Musings of an Independent Game Developer

Being an independent game developer is easily one of the greatest challenges I, and I think probably most everyone on the I-Novae team, have ever undertaken. Many members of the dev team have been working for close to 10 years on this company and to our great astonishment some community members have stuck around with us for about that long as well. Independent game development is, in many regards, a beautiful and rewarding thing. We have ultimate creative freedom and everything we've been doing over the last decade has been in pursuit of our collective dream game. That being said there are many times where it has felt like a 10 year death march. While people are generally supportive of our endeavor we occasionally get comments like this one:

When I see comments like the one by @IGeennn I'm always slightly amused. As it turns out I was wondering the exact same thing but in the reverse - what has taken you so long to build your own planetary tech and release a game? Please hurry up because, frankly, I'm tired and would prefer it if you could just do it for me. As of the time of this writing the I-Novae team consists of 11 people working in various capacities. In the last 10 years we have collectively invested, through both money spent as well as lost wages due to working full-time unpaid, over a million dollars. During that period of time we have also received exactly 0 return on that investment. Ten years, over a million dollars, and 0 return - ouch.

We've nearly closed investment more times than I can count. We've signed licensing partnerships with companies only to watch them go out of business when their publisher went belly up and stopped paying them royalties on the games they'd already shipped. We've also nearly sold the company on multiple occasions. The high's have been high and the low's have been low. Most everybody on the team has struggled with depression in some form at some point - yet we keep chugging along.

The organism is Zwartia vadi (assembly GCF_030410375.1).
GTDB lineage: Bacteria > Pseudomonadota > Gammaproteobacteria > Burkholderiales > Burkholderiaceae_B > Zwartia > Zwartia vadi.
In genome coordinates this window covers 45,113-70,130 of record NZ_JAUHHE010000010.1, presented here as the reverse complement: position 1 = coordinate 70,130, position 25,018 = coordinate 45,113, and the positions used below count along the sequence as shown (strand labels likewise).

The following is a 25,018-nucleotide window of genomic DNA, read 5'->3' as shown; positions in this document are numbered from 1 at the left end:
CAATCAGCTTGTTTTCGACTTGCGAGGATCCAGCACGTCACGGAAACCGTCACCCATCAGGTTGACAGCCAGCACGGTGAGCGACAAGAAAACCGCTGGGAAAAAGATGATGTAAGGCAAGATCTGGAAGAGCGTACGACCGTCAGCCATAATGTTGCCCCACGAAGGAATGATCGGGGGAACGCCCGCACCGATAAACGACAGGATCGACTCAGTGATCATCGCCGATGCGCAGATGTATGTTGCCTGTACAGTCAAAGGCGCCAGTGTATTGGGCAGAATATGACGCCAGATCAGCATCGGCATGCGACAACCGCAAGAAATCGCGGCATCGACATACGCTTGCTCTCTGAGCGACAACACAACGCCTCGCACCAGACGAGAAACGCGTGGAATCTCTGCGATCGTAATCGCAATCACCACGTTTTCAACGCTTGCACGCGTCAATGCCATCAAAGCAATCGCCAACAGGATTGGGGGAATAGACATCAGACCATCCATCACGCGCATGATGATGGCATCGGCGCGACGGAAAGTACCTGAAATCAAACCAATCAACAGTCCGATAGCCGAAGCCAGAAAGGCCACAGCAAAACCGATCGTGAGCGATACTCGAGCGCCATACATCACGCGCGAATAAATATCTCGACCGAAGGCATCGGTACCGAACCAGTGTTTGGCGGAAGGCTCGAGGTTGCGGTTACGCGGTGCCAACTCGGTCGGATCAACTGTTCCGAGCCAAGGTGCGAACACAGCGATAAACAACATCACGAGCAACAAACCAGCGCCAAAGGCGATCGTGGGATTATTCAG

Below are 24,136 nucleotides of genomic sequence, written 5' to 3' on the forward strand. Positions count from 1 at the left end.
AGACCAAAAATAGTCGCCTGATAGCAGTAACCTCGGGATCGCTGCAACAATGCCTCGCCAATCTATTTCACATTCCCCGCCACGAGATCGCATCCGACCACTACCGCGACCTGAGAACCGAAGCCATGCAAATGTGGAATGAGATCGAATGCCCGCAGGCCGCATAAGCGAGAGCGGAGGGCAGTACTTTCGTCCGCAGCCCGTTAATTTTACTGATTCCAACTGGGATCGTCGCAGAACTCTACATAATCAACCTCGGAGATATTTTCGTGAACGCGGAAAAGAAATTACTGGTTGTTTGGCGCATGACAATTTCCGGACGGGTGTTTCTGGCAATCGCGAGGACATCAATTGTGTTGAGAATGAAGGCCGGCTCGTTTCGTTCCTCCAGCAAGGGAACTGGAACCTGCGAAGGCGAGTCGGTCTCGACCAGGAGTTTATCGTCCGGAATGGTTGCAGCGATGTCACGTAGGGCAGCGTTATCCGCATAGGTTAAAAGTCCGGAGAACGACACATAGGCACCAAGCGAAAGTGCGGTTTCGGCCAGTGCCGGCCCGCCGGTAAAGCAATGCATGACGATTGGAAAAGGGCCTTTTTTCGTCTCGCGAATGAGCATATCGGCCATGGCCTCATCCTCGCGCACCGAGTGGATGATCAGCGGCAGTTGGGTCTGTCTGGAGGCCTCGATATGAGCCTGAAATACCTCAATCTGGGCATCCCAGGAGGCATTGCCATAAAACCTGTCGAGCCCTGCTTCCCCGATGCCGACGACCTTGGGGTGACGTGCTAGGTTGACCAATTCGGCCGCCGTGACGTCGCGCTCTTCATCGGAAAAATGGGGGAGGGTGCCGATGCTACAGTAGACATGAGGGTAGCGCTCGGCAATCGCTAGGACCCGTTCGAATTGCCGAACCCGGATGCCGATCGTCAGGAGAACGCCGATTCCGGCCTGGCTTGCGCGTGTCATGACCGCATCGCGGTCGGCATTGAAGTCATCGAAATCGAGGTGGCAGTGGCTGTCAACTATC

The team is working as hard as they can to finish the Kickstarter campaign as soon as possible. Our campaign video is really coming together nicely, the excitement surrounding it amongst members of the dev team is palpable, however none of us have any idea if our Kickstarter campaign will succeed. Half a million dollars is an ambitious goal and we really haven't even discussed what we'll do if it fails. It's equal parts terrifying and thrilling to know that, after so long, we will soon release our tech to the public and we have no idea how it will be received. It's possible we may never have a return on the investment we've made in this company. It's possible that the best we can ever hope for is to move the medium forward in some small way. None of us started this journey to get rich. We started it to pursue a dream, to build the game that captured our imagination as kids, to conquer the cosmos.

We're approaching, in some form, a culmination of that effort. Hopefully there will be many more culminations to come. We'll keep chugging along, doing the best that we can, and let the cards fall as they may. Every day I'm humbled and amazed we've been able to assemble a team of such dedicated and talented people who've stuck together for so long. However this journey turns out it has been an honor to work with each and every one of them.